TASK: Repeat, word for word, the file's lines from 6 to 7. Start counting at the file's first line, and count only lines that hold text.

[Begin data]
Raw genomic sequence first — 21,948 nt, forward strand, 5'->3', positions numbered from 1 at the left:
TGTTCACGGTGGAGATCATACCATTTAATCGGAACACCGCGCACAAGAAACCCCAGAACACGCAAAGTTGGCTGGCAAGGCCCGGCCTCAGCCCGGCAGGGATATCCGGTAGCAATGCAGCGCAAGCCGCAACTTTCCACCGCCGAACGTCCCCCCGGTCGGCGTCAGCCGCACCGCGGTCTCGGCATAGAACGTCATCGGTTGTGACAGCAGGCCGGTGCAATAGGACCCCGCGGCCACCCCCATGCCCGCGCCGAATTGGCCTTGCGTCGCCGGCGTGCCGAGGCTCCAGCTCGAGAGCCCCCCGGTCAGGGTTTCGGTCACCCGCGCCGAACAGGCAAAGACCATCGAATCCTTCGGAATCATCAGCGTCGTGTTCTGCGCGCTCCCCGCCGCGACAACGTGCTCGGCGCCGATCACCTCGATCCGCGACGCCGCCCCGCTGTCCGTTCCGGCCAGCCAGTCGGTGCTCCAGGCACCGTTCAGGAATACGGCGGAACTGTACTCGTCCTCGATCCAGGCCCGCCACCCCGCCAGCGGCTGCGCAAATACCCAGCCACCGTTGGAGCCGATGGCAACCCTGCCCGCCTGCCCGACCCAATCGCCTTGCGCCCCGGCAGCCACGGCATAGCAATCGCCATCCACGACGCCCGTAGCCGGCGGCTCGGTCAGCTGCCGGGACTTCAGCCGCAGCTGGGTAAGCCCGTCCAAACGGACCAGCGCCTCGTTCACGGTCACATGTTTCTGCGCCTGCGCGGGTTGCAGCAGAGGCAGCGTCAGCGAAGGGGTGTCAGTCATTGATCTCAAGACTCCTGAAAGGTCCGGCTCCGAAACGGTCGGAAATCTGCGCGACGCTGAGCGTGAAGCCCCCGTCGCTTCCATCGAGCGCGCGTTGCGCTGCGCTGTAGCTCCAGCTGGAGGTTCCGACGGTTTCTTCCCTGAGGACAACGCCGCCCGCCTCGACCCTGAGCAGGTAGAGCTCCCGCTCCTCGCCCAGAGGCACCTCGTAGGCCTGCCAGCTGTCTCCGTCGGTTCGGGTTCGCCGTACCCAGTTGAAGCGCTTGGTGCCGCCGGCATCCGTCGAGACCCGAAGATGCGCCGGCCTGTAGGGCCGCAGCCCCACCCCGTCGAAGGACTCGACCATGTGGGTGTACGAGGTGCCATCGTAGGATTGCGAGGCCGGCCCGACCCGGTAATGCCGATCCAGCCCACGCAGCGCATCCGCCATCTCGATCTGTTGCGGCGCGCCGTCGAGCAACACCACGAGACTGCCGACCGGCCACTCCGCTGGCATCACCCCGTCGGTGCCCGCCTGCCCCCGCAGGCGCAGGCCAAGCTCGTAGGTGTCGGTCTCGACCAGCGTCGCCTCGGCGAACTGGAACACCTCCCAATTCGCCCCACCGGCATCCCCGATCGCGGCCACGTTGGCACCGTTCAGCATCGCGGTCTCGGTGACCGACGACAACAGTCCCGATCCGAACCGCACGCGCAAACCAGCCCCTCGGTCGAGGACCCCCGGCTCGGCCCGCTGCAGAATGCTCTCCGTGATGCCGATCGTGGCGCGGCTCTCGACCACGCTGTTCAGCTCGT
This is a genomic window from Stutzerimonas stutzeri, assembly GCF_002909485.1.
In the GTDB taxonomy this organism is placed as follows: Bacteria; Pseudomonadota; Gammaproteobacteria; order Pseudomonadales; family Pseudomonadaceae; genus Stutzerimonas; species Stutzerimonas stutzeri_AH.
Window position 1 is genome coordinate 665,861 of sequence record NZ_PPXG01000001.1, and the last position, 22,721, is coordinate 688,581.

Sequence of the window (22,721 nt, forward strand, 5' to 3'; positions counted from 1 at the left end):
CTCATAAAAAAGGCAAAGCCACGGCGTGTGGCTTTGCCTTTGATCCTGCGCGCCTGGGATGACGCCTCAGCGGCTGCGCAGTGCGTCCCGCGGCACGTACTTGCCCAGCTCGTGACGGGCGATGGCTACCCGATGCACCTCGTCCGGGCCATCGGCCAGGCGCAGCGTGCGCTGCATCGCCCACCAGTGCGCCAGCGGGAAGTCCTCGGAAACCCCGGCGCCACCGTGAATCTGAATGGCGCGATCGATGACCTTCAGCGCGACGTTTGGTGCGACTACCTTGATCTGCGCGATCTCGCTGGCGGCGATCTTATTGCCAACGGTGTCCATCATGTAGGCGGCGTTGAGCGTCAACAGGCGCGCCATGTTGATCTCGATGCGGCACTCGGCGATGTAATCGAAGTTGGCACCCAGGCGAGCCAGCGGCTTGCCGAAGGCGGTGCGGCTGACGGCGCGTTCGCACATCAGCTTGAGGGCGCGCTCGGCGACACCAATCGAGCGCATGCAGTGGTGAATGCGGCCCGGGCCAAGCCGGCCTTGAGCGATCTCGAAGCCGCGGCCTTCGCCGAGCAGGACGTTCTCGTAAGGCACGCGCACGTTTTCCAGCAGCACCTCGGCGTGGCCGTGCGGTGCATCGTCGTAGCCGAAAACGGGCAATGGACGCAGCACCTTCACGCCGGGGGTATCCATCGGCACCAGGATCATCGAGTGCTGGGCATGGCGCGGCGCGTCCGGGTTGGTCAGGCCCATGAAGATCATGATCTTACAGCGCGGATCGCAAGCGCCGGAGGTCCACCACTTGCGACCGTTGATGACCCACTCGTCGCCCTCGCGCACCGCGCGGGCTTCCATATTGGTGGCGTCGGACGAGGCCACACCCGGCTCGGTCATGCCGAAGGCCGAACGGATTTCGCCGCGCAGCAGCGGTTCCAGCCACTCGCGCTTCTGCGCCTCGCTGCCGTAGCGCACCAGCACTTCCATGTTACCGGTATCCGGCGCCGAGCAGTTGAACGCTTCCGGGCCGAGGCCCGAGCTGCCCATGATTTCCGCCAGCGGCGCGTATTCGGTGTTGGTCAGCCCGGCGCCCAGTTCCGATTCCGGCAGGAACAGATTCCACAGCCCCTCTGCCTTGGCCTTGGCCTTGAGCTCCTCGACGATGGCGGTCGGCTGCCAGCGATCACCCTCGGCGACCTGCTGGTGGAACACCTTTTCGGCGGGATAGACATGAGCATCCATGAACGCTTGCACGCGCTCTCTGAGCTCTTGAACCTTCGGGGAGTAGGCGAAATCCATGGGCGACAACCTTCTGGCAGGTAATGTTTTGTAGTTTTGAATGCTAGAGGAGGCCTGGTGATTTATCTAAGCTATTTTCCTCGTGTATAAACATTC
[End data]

Sequence of the window (22,721 nt, forward strand, 5' to 3'; positions counted from 1 at the left end):
CTCATAAAAAAGGCAAAGCCACGGCGTGTGGCTTTGCCTTTGATCCTGCGCGCCTGGGATGACGCCTCAGCGGCTGCGCAGTGCGTCCCGCGGCACGTACTTGCCCAGCTCGTGACGGGCGATGGCTACCCGATGCACCTCGTCCGGGCCATCGGCCAGGCGCAGCGTGCGCTGCATCGCCCACCAGTGCGCCAGCGGGAAGTCCTCGGAAACCCCGGCGCCACCGTGAATCTGAATGGCGCGATCGATGACCTTCAGCGCGACGTTTGGTGCGACTACCTTGATCTGCGCGATCTCGCTGGCGGCGATCTTATTGCCAACGGTGTCCATCATGTAGGCGGCGTTGAGCGTCAACAGGCGCGCCATGTTGATCTCGATGCGGCACTCGGCGATGTAATCGAAGTTGGCACCCAGGCGAGCCAGCGGCTTGCCGAAGGCGGTGCGGCTGACGGCGCGTTCGCACATCAGCTTGAGGGCGCGCTCGGCGACACCAATCGAGCGCATGCAGTGGTGAATGCGGCCCGGGCCAAGCCGGCCTTGAGCGATCTCGAAGCCGCGGCCTTCGCCGAGCAGGACGTTCTCGTAAGGCACGCGCACGTTTTCCAGCAGCACCTCGGCGTGGCCGTGCGGTGCATCGTCGTAGCCGAAAACGGGCAATGGACGCAGCACCTTCACGCCGGGGGTATCCATCGGCACCAGGATCATCGAGTGCTGGGCATGGCGCGGCGCGTCCGGGTTGGTCAGGCCCATGAAGATCATGATCTTACAGCGCGGATCGCAAGCGCCGGAGGTCCACCACTTGCGACCGTTGATGACCCACTCGTCGCCCTCGCGCACCGCGCGGGCTTCCATATTGGTGGCGTCGGACGAGGCCACACCCGGCTCGGTCATGCCGAAGGCCGAACGGATTTCGCCGCGCAGCAGCGGTTCCAGCCACTCGCGCTTCTGCGCCTCGCTGCCGTAGCGCACCAGCACTTCCATGTTACCGGTATCCGGCGCCGAGCAGTTGAACGCTTCCGGGCCGAGGCCCGAGCTGCCCATGATTTCCGCCAGCGGCGCGTATTCGGTGTTGGTCAGCCCGGCGCCCAGTTCCGATTCCGGCAGGAACAGATTCCACAGCCCCTCTGCCTTGGCCTTGGCCTTGAGCTCCTCGACGATGGCGGTCGGCTGCCAGCGATCACCCTCGGCGACCTGCTGGTGGAACACCTTTTCGGCGGGATAGACATGAGCATCCATGAACGCTTGCACGCGCTCTCTGAGCTCTTGAACCTTCGGGGAGTAGGCGAAATCCATGGGCGACAACCTTCTGGCAGGTAATGTTTTGTAGTTTTGAATGCTAGAGGAGGCCTGGTGATTTATCTAAGCTATTTTCCTCGTGTATAAACATTC